The West Virginia Environmental Quality Board (“EQB” or “Board”) has lifted a stay it earlier imposed on the use of an NPDES permit for a surface mine. It is unlikely, though, that the Board’s order will have any immediate effect or will avert potential layoffs.
The stay, issued in the fall of 2010, prohibited the use of a new NPDES permit issued to Patriot Mining which did not impose effluent limits on conductivity, total dissolved solids (“TDS”) or sulfate. The Sierra Club had argued in 2010 that absent limits on these parameters, discharges from the mine would cause violations of the State “narrative” water quality standards. The EQB granted a stay pending resolution of the appeal.
West Virginia’s narrative water quality standards prohibit certain in-stream conditions. The standards are set out at WVCSR §47-2-3.2.e & 3.2.i and provide that:
3.2.e. Materials in concentrations which are harmful, hazardous, or toxic to man, animal or aquatic life;
3.2.i. Any other condition, including radiological exposure, which adversely alters the integrity of the waters of the State including wetlands; no significant adverse impact to the chemical, physical, hydrologic, or biological components of aquatic ecosystems shall be allowed.
Historically, the West Virginia Department of Environmental Protection (“WVDEP”) has used a biologic index known as the West Virginia Stream Condition Index (“WVSCI”) as the primary tool for determining whether waterbodies met the narrative standards. The WVSCI is used to compare the numbers, types and proportions of so-called pollution-intolerant aquatic insects (measured at the “family” level) in undisturbed “reference” streams with the populations in disturbed streams. At some point, a difference in scores between a disturbed site and a reference site is considered sufficient to find that a disturbed stream is “impaired” or not meeting the narrative standard.
WVDEP does not have numeric criteria for conductivity, TDS or sulfate. It has also evaluated the correlation between each parameter and WVSCI scores and determined that there is a poor correlation between them. Because of that, WVDEP does not believe it can adopt a reasonable numeric standard on these parameters which would not be greatly over- or under-protective of WVSCI scores.
The Sierra Club, however, claimed in the appeal that when insect populations are evaluated at the “genus” level, rather than the “family” level used in the WVSCI, there are clearer correlations between the insect populations found and the levels of conductivity, TDS and sulfate. It contended that significant impacts to those populations occur at conductivity = 300 μS/cm, and sulfate = 50 mg/l, and argued that these levels should serve as in-stream aquatic life criteria used to impose effluent limits. Without significant dilution or expensive treatment, such as reverse osmosis, however, these standards are generally considered unachievable by most surface mines. The Sierra Club’sexperts suggested that there was not necessarily a causal link between conductivity and TDS on the one hand and insect impacts on the other, but that unspecified individual ions comprising the conductivity and TDS were likely culprits. Its experts also suggested that the WVSCI was not as precise a test as a genus-level insect index and should, therefore, not be used.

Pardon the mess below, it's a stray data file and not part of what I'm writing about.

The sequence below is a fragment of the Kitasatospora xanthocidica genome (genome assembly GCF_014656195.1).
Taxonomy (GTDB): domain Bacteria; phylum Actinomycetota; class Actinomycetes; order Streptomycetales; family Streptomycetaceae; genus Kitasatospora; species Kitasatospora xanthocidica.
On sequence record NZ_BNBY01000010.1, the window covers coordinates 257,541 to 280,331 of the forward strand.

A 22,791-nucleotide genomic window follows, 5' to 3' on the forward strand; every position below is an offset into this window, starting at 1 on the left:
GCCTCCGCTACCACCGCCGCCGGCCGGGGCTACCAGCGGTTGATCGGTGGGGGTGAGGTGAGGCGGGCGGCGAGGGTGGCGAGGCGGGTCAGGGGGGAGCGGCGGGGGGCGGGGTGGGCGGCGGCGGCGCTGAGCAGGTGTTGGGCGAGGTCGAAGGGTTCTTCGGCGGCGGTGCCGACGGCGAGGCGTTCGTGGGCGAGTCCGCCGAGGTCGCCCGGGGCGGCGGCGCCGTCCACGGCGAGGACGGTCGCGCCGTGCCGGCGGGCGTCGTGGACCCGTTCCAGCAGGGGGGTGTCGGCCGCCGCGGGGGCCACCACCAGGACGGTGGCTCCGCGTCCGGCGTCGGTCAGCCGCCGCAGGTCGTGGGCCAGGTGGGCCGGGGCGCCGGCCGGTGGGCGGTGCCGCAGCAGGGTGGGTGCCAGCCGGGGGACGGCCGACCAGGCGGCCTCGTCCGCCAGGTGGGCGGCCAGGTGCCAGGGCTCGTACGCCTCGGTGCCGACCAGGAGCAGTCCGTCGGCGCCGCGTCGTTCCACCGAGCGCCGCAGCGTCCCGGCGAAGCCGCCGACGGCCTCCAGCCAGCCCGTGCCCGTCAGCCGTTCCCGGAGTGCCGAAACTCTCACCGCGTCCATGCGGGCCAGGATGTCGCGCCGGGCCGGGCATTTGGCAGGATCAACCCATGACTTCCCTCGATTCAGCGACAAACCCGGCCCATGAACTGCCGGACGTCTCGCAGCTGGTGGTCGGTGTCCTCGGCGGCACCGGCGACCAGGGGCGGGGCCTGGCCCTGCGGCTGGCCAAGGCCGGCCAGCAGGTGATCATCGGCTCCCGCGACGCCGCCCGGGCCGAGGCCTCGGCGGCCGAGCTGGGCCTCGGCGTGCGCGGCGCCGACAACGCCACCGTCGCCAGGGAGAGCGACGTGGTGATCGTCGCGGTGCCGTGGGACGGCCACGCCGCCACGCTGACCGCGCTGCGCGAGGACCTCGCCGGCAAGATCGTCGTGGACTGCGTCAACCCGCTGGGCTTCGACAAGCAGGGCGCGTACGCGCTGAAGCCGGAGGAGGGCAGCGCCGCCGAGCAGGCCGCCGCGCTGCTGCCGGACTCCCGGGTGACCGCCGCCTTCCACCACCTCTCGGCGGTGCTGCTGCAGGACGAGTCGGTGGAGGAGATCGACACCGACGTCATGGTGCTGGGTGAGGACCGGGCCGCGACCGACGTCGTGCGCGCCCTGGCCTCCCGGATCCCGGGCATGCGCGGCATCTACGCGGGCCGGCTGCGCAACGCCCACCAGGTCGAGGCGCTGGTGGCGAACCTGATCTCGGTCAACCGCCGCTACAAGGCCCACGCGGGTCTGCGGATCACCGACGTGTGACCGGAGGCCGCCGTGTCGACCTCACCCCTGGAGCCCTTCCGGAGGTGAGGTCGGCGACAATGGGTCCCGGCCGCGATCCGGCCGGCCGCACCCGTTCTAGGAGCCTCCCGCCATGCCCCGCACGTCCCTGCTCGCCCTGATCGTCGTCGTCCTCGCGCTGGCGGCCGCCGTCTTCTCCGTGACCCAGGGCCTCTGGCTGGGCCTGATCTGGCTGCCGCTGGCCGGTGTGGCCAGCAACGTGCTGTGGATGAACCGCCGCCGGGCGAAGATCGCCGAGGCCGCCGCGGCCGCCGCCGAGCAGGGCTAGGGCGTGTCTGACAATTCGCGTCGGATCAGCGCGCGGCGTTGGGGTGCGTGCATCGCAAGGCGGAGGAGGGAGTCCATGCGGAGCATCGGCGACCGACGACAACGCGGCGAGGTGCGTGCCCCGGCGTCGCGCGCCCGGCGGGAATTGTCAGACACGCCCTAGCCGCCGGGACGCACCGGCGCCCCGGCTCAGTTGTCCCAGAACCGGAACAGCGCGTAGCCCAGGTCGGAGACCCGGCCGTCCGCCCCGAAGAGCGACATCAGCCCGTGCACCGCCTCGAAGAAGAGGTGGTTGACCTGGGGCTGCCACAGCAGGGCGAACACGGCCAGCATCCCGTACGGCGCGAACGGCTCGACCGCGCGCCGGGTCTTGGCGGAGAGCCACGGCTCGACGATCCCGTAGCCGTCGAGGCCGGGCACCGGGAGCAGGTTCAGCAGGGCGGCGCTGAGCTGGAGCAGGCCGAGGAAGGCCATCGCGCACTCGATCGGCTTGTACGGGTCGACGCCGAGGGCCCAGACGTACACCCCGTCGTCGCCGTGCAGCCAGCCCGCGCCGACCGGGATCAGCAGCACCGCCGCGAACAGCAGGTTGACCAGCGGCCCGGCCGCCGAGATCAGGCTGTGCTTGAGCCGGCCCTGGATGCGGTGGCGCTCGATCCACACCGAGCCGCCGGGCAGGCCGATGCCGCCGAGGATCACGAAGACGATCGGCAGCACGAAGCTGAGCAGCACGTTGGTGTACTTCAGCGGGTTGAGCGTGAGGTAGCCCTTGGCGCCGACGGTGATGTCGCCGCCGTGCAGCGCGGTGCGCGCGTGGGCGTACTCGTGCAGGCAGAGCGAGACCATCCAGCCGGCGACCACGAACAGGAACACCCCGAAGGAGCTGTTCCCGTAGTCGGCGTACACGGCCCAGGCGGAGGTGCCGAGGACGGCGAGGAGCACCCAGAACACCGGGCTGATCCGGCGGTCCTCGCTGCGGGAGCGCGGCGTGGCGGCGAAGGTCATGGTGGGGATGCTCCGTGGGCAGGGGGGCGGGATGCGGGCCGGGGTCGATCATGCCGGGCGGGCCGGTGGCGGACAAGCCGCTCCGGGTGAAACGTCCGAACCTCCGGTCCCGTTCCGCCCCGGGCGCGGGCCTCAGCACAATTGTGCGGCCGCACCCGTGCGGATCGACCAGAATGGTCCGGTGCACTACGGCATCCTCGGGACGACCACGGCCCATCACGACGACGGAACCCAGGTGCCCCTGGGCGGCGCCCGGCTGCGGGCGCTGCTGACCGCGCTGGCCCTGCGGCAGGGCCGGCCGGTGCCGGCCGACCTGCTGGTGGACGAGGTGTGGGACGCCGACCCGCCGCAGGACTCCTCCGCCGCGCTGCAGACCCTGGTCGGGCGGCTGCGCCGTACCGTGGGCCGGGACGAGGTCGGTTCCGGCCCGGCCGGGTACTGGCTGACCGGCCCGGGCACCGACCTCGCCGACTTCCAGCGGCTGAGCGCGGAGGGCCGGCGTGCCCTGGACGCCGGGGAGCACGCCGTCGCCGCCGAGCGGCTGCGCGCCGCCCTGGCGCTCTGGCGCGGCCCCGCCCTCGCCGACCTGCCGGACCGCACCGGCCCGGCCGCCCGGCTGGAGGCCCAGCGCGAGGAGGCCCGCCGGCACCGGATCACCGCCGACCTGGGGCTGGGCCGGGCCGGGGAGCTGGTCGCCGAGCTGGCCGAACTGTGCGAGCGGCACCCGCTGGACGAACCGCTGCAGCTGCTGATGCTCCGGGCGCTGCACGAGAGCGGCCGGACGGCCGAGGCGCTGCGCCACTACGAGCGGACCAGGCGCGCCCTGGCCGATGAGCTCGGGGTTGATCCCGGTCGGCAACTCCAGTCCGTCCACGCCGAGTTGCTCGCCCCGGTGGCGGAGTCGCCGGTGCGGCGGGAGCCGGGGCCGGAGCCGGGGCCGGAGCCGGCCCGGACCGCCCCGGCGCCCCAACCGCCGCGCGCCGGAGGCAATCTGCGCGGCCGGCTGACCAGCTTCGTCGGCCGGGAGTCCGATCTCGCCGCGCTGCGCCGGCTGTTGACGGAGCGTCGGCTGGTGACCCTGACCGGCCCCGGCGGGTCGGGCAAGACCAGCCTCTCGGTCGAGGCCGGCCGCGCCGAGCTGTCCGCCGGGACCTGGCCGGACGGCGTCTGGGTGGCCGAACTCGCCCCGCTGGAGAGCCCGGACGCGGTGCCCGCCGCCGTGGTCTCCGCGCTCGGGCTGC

The EQB generally agreed and in March 2011 issued an order requiring that WVDEP impose effluent limits on each of the three parameters. Significantly, however, it did not determine or suggest that the threshold numbers advocated by the Sierra Club were appropriate. The EQB also ruled that WVDEP was obligated to impose limits on manganese and selenium, and to do a further analysis whether arsenic limits were necessary.
WVDEP and Patriot Mining appealed the order with respect to conductivity/TDS/sulfate. In an order dated September 20, 2011, the Circuit Court of Kanawha County ruled that the EQB had not adequately explained the legal bases for its order; that WVDEP was entitled to deference in its interpretation of the narrative standards; and that the Board had failed to discuss the role of the WVSCI in measuring compliance with the narrative standard. The Court remanded the matter to the EQB.
On remand, Patriot Mining moved to dissolve the stay, arguing that there was no summarizing requirement to impose limits on conductivity/TDS and sulfate; that the Sierra Club was unlikely to prevail on remand; and that Patriot and its employees would suffer real harm while there would be little impact to the receiving stream, which already had high levels of the three parameters which would not increase appreciably with the new mine. By order of November 10, 2011, the EQB dissolved the stay, but its order did little to provide real help to Patriot.
The Board’s dissolution order determined that on the balance of equities the stay should be dissolved because there was little evidence that the mine would contribute to any substantial impact on the insect population or to the levels of the three parameters in the receiving stream. However, the Board also stated that the Sierra Club was likely to prevail on the merits on remand—a fact which suggests that it may again require WVDEP to impose effluent limits on conductivity/TDS/sulfate that cannot be obtained without techniques so expensive as to destroy the economics of the operation.
This article was authored by Robert G. McLusky, Jackson Kelly PLLC. For more information on the author see here.